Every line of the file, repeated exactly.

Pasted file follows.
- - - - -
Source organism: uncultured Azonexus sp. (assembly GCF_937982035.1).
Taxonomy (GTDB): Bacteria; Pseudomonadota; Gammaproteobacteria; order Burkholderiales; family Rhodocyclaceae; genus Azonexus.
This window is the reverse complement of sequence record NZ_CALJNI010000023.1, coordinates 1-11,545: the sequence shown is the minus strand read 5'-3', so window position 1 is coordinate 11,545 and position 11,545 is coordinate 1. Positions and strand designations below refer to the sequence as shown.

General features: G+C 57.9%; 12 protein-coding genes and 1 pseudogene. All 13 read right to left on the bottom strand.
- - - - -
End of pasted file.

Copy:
Source organism: uncultured Azonexus sp. (assembly GCF_937982035.1).
Taxonomy (GTDB): Bacteria; Pseudomonadota; Gammaproteobacteria; order Burkholderiales; family Rhodocyclaceae; genus Azonexus.
This window is the reverse complement of sequence record NZ_CALJNI010000023.1, coordinates 1-11,545: the sequence shown is the minus strand read 5'-3', so window position 1 is coordinate 11,545 and position 11,545 is coordinate 1. Positions and strand designations below refer to the sequence as shown.

General features: G+C 57.9%; 12 protein-coding genes and 1 pseudogene. All 13 read right to left on the bottom strand.